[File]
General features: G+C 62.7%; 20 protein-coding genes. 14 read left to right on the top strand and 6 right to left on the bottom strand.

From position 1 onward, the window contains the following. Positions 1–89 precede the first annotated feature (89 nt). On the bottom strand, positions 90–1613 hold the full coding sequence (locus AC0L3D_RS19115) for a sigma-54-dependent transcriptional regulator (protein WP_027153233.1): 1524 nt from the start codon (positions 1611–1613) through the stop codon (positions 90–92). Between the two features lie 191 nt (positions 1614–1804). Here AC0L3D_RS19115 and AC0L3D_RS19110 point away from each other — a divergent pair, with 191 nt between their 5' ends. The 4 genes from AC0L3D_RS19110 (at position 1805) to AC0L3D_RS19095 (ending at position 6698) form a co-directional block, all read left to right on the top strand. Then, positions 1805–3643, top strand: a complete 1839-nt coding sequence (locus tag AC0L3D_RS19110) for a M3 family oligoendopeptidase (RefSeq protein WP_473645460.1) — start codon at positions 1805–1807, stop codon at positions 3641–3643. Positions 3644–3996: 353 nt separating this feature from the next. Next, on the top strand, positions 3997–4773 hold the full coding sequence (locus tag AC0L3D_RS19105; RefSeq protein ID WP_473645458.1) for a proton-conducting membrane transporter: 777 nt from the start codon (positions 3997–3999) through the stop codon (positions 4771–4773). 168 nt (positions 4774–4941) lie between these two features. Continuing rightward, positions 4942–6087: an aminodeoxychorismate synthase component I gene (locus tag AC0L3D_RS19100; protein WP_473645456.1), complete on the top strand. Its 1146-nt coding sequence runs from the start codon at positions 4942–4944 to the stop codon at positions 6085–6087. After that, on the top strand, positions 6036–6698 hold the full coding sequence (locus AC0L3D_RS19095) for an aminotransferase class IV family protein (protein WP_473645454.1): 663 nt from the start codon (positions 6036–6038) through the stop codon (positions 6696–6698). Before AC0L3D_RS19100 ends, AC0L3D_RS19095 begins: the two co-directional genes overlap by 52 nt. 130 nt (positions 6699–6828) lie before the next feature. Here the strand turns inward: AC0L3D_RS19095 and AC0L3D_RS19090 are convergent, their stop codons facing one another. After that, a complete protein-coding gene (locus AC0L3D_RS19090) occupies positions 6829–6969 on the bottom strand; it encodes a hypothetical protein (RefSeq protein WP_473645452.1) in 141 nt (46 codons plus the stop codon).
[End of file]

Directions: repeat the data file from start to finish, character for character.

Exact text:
General features: G+C 62.7%; 20 protein-coding genes. 14 read left to right on the top strand and 6 right to left on the bottom strand.

From position 1 onward, the window contains the following. Positions 1–89 precede the first annotated feature (89 nt). On the bottom strand, positions 90–1613 hold the full coding sequence (locus AC0L3D_RS19115) for a sigma-54-dependent transcriptional regulator (protein WP_027153233.1): 1524 nt from the start codon (positions 1611–1613) through the stop codon (positions 90–92). Between the two features lie 191 nt (positions 1614–1804). Here AC0L3D_RS19115 and AC0L3D_RS19110 point away from each other — a divergent pair, with 191 nt between their 5' ends. The 4 genes from AC0L3D_RS19110 (at position 1805) to AC0L3D_RS19095 (ending at position 6698) form a co-directional block, all read left to right on the top strand. Then, positions 1805–3643, top strand: a complete 1839-nt coding sequence (locus tag AC0L3D_RS19110) for a M3 family oligoendopeptidase (RefSeq protein WP_473645460.1) — start codon at positions 1805–1807, stop codon at positions 3641–3643. Positions 3644–3996: 353 nt separating this feature from the next. Next, on the top strand, positions 3997–4773 hold the full coding sequence (locus tag AC0L3D_RS19105; RefSeq protein ID WP_473645458.1) for a proton-conducting membrane transporter: 777 nt from the start codon (positions 3997–3999) through the stop codon (positions 4771–4773). 168 nt (positions 4774–4941) lie between these two features. Continuing rightward, positions 4942–6087: an aminodeoxychorismate synthase component I gene (locus tag AC0L3D_RS19100; protein WP_473645456.1), complete on the top strand. Its 1146-nt coding sequence runs from the start codon at positions 4942–4944 to the stop codon at positions 6085–6087. After that, on the top strand, positions 6036–6698 hold the full coding sequence (locus AC0L3D_RS19095) for an aminotransferase class IV family protein (protein WP_473645454.1): 663 nt from the start codon (positions 6036–6038) through the stop codon (positions 6696–6698). Before AC0L3D_RS19100 ends, AC0L3D_RS19095 begins: the two co-directional genes overlap by 52 nt. 130 nt (positions 6699–6828) lie before the next feature. Here the strand turns inward: AC0L3D_RS19095 and AC0L3D_RS19090 are convergent, their stop codons facing one another. After that, a complete protein-coding gene (locus AC0L3D_RS19090) occupies positions 6829–6969 on the bottom strand; it encodes a hypothetical protein (RefSeq protein WP_473645452.1) in 141 nt (46 codons plus the stop codon).